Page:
Now that November is here,
it wonít be long until the holiday season starts.
Thanksgiving is just the kick-off for a busy season that
includes Hanukkah, Christmas Eve and Christmas Day, Boxing Day,
Kwanzaa (click on www.globalindex.com/kwanzaa/
to find out about this African-American holiday), and finally, New
Yearís Eve and New Yearís Day.
And Muslims around the world will be observing the Fast of
Ramadan, a time of worship and contemplation for them and a time
to strengthen connections among family and with the community.
(For more information about this very holy time and about
the faith of Islam visit www.holidays.net/ramadan/.)
Although the coming
days and weeks can be filled with lots of fun and times together
with friends and family, it can be a time when we sometimes find
ourselves over committed, over tired, and over budget.
All this can add up to feelings of stress, tension, and
Experts suggest that
the days and weeks leading up to the holiday season are a good
time to begin planning stress management strategies for handling
seasonal stress. In planning for stress, there are several things to consider.
Start by identifying what you are feeling most anxious
about Ė is it going over budget, spending time with in-laws,
managing blended families, or feeling the need to find the perfect
gift for everyone? Reflect
on your attitude Ė do you see things as small, medium, or big
problems? Do you
assign minor problems more weight than is warranted?
Finally, when problem solving, look for options and
possibilities, not restrictions and limitations.
Listed below are a
number of different ways you can reduce your stress level during
the coming holiday season.
some exercise 3 Ė 4 times a week, if possible.
back on fat, sugar, alcohol, and caffeine. Eat lots of whole grains, fresh fruits and vegetables.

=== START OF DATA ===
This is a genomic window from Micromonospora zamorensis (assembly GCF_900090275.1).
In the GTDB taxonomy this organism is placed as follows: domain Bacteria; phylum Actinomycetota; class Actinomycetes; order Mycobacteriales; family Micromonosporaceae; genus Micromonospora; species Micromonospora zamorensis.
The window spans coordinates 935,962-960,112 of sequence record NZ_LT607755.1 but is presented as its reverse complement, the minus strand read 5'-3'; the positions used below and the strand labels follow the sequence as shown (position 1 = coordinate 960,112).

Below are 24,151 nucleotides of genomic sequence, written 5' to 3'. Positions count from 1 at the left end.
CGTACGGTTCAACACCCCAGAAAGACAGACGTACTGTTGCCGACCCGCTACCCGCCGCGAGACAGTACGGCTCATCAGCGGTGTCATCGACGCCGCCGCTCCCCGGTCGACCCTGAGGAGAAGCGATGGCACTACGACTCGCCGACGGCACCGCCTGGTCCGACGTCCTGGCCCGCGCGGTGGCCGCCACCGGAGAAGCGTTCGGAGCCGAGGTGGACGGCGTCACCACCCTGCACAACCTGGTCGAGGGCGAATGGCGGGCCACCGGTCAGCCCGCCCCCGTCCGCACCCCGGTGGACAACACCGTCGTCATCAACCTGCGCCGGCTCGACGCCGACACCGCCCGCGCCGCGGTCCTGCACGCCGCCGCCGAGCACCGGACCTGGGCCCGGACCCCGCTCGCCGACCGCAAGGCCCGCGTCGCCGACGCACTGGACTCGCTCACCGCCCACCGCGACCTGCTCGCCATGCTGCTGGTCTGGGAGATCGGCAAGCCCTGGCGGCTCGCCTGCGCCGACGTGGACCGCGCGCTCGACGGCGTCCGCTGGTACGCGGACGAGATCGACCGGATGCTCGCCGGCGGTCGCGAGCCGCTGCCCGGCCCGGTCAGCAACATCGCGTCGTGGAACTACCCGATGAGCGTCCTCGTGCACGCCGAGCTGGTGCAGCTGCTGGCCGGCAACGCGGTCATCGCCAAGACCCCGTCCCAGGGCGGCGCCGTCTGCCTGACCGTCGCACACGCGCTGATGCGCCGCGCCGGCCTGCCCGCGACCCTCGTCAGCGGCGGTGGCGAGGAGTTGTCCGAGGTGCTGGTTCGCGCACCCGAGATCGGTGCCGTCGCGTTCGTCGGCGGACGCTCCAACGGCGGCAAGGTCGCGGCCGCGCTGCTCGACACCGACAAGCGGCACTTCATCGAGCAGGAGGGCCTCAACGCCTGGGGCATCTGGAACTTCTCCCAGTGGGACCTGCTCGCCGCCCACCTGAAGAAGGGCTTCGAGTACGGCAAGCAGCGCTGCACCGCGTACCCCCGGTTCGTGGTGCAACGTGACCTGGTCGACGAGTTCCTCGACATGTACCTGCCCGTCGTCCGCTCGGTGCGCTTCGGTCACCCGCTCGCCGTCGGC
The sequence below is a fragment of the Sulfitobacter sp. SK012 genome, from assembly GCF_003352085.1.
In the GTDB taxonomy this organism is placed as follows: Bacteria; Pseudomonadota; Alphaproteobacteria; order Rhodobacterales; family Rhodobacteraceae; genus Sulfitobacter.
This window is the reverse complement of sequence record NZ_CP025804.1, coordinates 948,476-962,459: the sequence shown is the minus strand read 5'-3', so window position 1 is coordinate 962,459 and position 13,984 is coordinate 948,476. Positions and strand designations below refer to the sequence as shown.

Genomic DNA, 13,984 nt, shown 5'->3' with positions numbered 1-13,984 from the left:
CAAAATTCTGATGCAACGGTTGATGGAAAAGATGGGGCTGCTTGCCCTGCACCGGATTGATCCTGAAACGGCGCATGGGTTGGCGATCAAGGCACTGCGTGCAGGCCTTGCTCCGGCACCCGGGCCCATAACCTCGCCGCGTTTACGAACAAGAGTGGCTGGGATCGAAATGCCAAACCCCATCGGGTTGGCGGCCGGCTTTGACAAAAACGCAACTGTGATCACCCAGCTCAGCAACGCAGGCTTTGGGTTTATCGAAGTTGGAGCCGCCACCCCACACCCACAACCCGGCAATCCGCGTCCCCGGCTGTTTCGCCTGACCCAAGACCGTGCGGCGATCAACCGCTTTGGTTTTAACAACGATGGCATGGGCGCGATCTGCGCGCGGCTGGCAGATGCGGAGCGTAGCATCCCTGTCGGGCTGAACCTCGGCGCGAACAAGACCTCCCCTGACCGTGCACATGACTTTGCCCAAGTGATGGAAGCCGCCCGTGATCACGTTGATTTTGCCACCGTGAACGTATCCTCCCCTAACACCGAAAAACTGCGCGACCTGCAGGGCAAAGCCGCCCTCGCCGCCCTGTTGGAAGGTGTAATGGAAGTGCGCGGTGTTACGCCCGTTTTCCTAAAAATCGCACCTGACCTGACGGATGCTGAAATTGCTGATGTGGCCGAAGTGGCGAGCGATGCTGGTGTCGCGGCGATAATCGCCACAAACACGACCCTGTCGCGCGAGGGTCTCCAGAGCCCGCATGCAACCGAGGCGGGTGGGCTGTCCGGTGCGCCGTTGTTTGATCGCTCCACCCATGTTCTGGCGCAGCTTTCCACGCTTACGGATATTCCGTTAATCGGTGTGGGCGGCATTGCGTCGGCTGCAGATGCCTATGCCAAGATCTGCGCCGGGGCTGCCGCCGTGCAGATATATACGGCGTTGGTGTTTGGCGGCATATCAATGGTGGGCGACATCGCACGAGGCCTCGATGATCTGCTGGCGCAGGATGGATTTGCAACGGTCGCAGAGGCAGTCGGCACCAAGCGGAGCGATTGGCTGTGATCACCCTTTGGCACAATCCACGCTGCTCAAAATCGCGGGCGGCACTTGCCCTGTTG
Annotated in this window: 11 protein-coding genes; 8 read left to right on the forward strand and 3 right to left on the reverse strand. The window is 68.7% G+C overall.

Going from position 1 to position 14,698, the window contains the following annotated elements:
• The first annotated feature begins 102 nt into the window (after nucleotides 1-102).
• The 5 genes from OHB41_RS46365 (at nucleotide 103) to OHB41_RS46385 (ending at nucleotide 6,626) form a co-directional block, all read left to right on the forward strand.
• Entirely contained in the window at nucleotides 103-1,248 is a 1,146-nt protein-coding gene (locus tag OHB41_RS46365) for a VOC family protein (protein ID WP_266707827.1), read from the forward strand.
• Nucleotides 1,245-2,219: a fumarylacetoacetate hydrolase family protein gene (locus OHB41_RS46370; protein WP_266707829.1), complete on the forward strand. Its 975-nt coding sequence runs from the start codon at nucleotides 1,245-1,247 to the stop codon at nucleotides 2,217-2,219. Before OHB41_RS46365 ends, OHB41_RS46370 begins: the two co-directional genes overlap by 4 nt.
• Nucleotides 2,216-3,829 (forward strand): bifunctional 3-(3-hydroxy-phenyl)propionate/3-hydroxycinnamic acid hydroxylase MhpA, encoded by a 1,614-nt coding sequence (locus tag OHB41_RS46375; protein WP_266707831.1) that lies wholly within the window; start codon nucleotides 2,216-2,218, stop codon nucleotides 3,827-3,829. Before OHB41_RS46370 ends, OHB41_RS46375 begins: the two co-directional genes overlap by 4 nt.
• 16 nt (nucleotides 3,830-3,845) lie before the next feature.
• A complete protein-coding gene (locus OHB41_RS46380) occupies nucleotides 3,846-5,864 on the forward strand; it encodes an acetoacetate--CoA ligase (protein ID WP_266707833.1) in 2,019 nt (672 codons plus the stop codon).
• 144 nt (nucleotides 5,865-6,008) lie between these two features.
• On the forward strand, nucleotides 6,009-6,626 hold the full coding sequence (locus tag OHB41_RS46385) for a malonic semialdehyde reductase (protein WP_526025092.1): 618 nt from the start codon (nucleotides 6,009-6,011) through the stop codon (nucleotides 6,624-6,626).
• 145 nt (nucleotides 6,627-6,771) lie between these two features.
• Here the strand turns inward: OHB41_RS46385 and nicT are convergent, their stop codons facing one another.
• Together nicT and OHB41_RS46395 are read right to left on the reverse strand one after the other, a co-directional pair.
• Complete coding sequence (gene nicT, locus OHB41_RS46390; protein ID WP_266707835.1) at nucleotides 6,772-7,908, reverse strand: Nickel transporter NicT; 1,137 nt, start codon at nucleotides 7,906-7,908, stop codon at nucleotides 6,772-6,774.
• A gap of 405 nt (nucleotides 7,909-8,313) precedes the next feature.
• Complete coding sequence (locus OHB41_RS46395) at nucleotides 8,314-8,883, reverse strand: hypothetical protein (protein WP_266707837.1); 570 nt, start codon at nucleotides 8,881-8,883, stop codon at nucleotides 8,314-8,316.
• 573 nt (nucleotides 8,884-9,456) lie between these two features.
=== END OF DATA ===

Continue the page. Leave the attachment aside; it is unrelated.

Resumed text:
holiday gift-giving, decorations, baking, entertaining, etc.
Assign priorities to events and traditions.
Let go of those things that arenít that important to
worry about things you canít control.
Focus your attention on what you can influence and
your sleep. It is
much harder to cope with stressful days when we are
realistic when it comes to family gatherings.
Letís face it Ė does anyone have those Hallmark
Greeting Card family experiences we see reflected in their TV
realistic expectations when anticipating spending time with
over spend on gift giving. Make a realistic budget and stick to it.
If you have a large, extended family, draw names for
gift giving rather than buying individual gifts for everyone.
over commit yourself. Agree
to those activities and events that are important to you and
that are meaningful. If
you need to think about it, say that youíll get back to
someone instead of accepting an invitation on the spot.
humour to lighten up.
your favourite way to beat holiday stress?
Let us know by sending us an e-mail (click on the Womenís
Issues e-mail address below).
Weíll share your suggestions with Global Village readers
in our December Womenís Issues column (be sure to let us know if
itís OK to use your Forum name and the country and/or region
where you are from).
While youíre at
it, tell us what your favourite holiday tradition is and how
people from your part of the world celebrate the holidays.
What makes a holiday special for you?
What is the thing you look forward to most of all?
What special foods do you love to prepare and/or eat?
What customs are cherished and add meaning to your holiday?
Weíll share your thoughts and ideas with Global Village
readers next month. We
hope that our December column will have international
representation from the many Forum members around the world!
For more information
about managing seasonal stress click on the websites below.
For some common
sense stress reduction strategies check out
offers tips for reducing stress for parents and kids and can be
Another site with
some excellent suggestions regarding children, holidays, and
stress management is
A wealth of
information can be found at www.drkoop.com/wellness/seasonal/holiday/
Information on several
topics is offered, including preparing kids for holiday visits,
managing seasonal stepfamily stress, shopping and gift giving,
handling holiday eating, and holiday safety.
discusses why the holiday season can be stressful and create
feelings of loneliness. This
site offers a self-inventory checklist to assess if loneliness is
a problem, and contains suggestions for building and maintaining
effective support networks and developing an action plan for
reducing holiday loneliness and stress.
This site also has many links to informative articles on
depression and anxiety disorders.
For several practical
suggestions regarding organizing your time and additional tasks
and activities check out www.stress-management-isma.org/1298feature.html.
contains numerous articles in the categories of fitness,
nutrition, mind and body, and family and home.